maitravelsite - January 8, 2020 Reply

    Hi Eva, sorry for not getting back to you before. Truth is it doesn’t really matter. As your kid has both passports and none of them requires a visa to get into Swtizerland, you can use any of the two. The passport on the flight does not have to be the same as the one you use through immigration; I’ve done this dozens of times myself. There is a chance though the airline might not let you book a ticket with a passport that is due to be expired the day of travel (if the booking systems is well done it shouldn’t). But you can always use one valid passport to book and the other to enter the country. Hope this helps and again sorry for the delay in the response. Happy 2020!

Russell Pick - October 11, 2019 Reply

I am traveling to England and have a British Passport and a US passport.
Before leaving the US the airline would like me to fill out a advance passport information.
If I put in the British passport information will I get a opportunity to change that to US passport information for my return flight?

    maitravelsite - October 11, 2019 Reply

    Hey Russell, yup, you shouldn’t have any problems as I have done it myself with me EU/ US passports 🙂 Hope this helps!

kishwer - May 11, 2019 Reply

Hello, Can I keep American passport and a Pakistani passport?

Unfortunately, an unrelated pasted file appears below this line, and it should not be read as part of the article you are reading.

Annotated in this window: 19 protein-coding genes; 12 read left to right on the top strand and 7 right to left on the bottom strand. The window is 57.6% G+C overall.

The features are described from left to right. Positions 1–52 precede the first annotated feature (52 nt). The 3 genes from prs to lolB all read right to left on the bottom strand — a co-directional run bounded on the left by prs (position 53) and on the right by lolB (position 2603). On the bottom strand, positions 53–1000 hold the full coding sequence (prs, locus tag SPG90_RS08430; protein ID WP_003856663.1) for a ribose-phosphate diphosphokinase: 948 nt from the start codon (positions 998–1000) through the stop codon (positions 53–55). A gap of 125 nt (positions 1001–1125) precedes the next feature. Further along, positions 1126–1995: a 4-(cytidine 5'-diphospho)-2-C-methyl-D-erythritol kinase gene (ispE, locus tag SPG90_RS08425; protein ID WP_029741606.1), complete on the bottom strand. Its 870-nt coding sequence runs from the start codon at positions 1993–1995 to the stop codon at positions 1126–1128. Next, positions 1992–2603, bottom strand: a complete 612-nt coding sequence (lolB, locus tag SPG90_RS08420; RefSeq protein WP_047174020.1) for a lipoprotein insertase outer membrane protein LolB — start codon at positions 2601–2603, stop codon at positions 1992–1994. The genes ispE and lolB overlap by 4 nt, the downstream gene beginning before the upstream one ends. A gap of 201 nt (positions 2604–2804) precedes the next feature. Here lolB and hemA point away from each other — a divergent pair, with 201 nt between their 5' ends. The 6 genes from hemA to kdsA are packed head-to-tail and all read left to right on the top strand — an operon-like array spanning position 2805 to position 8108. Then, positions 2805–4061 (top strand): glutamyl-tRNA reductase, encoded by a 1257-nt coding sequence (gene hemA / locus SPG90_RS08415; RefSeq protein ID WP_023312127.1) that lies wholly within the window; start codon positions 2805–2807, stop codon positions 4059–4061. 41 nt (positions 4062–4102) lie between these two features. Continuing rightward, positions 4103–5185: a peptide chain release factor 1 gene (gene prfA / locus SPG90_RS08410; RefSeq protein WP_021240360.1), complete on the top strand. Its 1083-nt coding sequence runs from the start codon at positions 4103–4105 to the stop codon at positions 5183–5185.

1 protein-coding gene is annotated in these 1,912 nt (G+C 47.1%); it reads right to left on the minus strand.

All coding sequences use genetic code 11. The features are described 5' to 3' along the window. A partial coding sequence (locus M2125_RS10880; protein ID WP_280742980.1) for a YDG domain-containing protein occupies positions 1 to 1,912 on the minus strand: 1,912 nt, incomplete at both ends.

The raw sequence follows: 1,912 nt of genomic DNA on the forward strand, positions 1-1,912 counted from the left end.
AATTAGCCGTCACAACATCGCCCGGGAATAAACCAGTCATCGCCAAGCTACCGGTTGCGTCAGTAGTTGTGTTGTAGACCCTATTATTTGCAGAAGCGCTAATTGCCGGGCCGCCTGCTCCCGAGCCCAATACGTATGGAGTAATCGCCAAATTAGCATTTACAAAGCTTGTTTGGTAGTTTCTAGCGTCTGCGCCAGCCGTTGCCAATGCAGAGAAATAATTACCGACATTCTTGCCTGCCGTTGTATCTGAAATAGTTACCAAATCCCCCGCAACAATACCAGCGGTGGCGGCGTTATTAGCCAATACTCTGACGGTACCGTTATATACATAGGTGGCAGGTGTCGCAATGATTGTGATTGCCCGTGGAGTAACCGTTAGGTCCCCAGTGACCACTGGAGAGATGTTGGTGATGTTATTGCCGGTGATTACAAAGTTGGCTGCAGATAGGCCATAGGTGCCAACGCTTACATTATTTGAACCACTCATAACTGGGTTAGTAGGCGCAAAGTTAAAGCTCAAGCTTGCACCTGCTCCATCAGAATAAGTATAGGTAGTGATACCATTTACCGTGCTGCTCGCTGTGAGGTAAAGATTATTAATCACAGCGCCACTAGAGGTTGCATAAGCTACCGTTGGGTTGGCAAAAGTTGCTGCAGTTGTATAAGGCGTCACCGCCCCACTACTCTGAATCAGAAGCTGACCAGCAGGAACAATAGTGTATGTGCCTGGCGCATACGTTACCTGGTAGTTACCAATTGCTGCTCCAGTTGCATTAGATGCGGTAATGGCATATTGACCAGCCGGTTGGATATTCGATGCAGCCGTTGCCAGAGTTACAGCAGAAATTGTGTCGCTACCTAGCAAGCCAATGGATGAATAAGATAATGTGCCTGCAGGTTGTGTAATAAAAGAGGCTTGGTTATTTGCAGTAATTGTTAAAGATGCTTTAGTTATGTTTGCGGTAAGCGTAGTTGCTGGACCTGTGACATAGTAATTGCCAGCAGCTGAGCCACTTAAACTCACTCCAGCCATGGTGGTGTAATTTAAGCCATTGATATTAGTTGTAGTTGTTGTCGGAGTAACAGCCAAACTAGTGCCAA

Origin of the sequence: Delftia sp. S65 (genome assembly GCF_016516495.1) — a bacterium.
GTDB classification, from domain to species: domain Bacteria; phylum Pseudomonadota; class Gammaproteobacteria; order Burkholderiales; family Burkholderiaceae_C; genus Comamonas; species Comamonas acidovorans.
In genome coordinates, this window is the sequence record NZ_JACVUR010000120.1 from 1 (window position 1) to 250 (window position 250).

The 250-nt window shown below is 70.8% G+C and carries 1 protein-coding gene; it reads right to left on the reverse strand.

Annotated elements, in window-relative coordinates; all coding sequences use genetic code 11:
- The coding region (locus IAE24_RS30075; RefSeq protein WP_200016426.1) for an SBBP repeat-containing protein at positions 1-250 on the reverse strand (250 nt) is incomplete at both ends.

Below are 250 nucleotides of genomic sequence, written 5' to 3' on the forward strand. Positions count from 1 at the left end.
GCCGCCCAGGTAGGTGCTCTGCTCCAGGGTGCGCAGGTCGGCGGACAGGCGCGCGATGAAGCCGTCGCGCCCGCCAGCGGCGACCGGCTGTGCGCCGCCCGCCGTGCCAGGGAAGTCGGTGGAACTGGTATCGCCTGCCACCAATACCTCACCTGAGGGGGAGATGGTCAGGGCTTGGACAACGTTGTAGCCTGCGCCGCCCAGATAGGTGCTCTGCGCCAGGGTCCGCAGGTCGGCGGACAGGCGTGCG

maitravelsite - May 13, 2019 Reply

    If Pakistan allows you to have two passports then certainly!

Gale Ann - August 7, 2018 Reply

Traveling from US to EU soon. If my airline ticket has my married name on it which includes my maiden name too, will it be a problem when I arrive in the EU at customs and show my EU passport that only bears my maiden name?

    maitravelsite - August 10, 2018 Reply

    Hi Gale, you shouldn’t have a problem, however in the future make sure you type the name as it appears in your passport. Have fun in your trip!

Carla - October 23, 2017 Reply

Hi! I recently traveled to the UK with my EU passport. I also have a US passport but I didn’t use it when I left the US. Will I get in trouble if I show my US passport when I return to the US?

    maitravelsite - October 24, 2017 Reply

    Hi Carla! You will be fine. I do that all the time! 🙂

Simone - May 1, 2017 Reply

I have dual citizenship with Netherlands and NZ.